Are lavish office parties passé? In a recent survey by The Creative Group, 34 percent of advertising and marketing executives said they spend $24 or less per person for year-end festivities. Sadly, 14 percent of respondents said they don’t hold staff parties at all.
It’s easy to guess why. Though many organizations are in better shape than they were a few years ago, budgets are often still limited for luxuries like an office holiday party. Besides, creative managers are busy meeting client deadlines, conducting annual reviews, and more. There’s a good chance the last thing on their minds is organizing a soiree.
But companies can benefit from putting in the effort. Here’s why:
- A year-end get-together is a chance for employees to deepen relationships with colleagues, including freelancers and remote workers whom they may not see regularly.
- It’s the ideal occasion for management to thank staff for their accomplishments and hard work.
- Company events can help increase employee engagement and reduce turnover.
You don’t need a big budget to host an effective office holiday party. Here are four creative ideas to consider.
Work with what you have. Ditch the streamers and string lights and deck the halls with upcycled materials from around the office. Organize a potluck and encourage employees to bring their favorite holiday dishes. Hold a white elephant gift exchange. Or set up an area with paper samples and old magazines, and invite staff to a gift-wrapping party.
Take it outside. Plan a half-day field trip for the team, like going to a local lights display or museum. Live in an area where it snows? Have the team gear up for an afternoon of tubing, sledding and snowman building. You can even hold a competition to see who can make the most creative snow angel. End the day by gathering everyone together for hot cocoa, apple cider and light bites (by a toasty fire, if possible).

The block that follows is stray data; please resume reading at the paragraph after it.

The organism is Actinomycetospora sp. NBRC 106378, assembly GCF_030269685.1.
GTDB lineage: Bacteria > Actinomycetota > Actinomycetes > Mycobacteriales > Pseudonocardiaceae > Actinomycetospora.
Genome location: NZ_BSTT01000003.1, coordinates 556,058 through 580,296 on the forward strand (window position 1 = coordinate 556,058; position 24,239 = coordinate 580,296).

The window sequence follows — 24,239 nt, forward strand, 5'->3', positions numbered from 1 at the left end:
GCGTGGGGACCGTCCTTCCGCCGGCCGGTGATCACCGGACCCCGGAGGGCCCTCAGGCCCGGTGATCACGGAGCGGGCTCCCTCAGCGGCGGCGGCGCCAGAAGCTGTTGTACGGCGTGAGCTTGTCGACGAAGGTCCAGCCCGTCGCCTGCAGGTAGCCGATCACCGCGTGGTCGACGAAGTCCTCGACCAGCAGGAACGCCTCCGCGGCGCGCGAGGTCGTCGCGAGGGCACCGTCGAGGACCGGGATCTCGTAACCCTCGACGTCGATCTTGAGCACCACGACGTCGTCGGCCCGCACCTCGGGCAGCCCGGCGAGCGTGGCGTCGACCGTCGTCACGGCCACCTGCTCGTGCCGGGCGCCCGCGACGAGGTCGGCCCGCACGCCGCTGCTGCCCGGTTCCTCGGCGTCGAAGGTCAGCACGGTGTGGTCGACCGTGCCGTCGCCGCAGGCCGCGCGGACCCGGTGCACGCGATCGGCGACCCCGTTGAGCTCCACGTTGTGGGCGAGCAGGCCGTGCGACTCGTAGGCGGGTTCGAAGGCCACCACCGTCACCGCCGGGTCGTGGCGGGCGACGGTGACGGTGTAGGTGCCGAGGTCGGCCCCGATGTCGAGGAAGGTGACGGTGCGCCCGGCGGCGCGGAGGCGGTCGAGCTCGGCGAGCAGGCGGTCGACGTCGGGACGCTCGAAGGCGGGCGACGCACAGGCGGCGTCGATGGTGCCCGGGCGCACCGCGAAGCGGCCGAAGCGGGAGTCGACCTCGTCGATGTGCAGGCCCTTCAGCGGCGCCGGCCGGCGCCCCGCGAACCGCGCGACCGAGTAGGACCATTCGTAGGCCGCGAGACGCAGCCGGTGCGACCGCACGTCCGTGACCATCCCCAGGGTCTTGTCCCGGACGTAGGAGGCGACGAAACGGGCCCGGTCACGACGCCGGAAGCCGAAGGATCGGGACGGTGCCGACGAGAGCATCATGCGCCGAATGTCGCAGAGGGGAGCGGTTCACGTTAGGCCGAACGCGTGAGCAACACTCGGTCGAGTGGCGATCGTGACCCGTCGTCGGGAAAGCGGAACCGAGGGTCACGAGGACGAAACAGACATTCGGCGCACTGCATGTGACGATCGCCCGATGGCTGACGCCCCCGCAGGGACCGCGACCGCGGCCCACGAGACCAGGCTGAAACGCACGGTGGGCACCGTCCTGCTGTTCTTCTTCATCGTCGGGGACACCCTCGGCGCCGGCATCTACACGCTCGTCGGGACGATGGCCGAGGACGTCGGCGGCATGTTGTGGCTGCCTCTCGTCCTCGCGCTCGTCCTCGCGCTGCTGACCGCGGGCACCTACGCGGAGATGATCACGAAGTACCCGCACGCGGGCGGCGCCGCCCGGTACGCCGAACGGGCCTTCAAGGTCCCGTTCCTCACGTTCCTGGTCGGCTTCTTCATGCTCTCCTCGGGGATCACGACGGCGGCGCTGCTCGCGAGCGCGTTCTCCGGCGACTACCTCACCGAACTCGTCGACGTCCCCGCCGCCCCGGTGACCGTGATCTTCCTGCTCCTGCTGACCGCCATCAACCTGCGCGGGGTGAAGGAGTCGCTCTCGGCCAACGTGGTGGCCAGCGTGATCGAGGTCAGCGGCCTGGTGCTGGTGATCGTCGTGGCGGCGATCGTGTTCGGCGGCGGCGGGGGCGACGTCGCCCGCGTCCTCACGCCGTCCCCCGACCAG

Give the gift of time. Everyone likes pleasant surprises, and no one has enough down time – especially during the holidays. Why not combine both by treating your staff to lunch and then closing shop early. Employees will appreciate the extra time to run errands or be with friends and family.
Volunteer together. Who says that the office holiday party has to include just your employees? In the season of giving, make it a point to serve others. Some ideas:
- Put your team’s creativity to good use by painting a mural at a local school or charitable organization.
- Assemble care packages for soldiers serving overseas.
- Go to a pet shelter, take portraits of animals waiting to be adopted and write engaging copy for the organization’s website.
- Check with groups like the Boys & Girls Clubs or local food banks for other ideas on how to give back to the community.
The extravagant office holiday party isn’t dead, but for many companies, resourcefulness trumps excess. You don’t have to spend a ton of money to make the season merry and meaningful for your staff.
The creative exercises in Caffeine for the Creative Team are meant to be matches to the kindling. They’re meant to initiate a shift in focus and prime the participants to begin to think in creative, alternative ways. They are a transition from the execution and management side of our profession to the creative side. Have fun with them, keep them light and encourage buy-in with them. The more open your team is during the exercise, the quicker they will remove the masks of responsibility to think and share openly.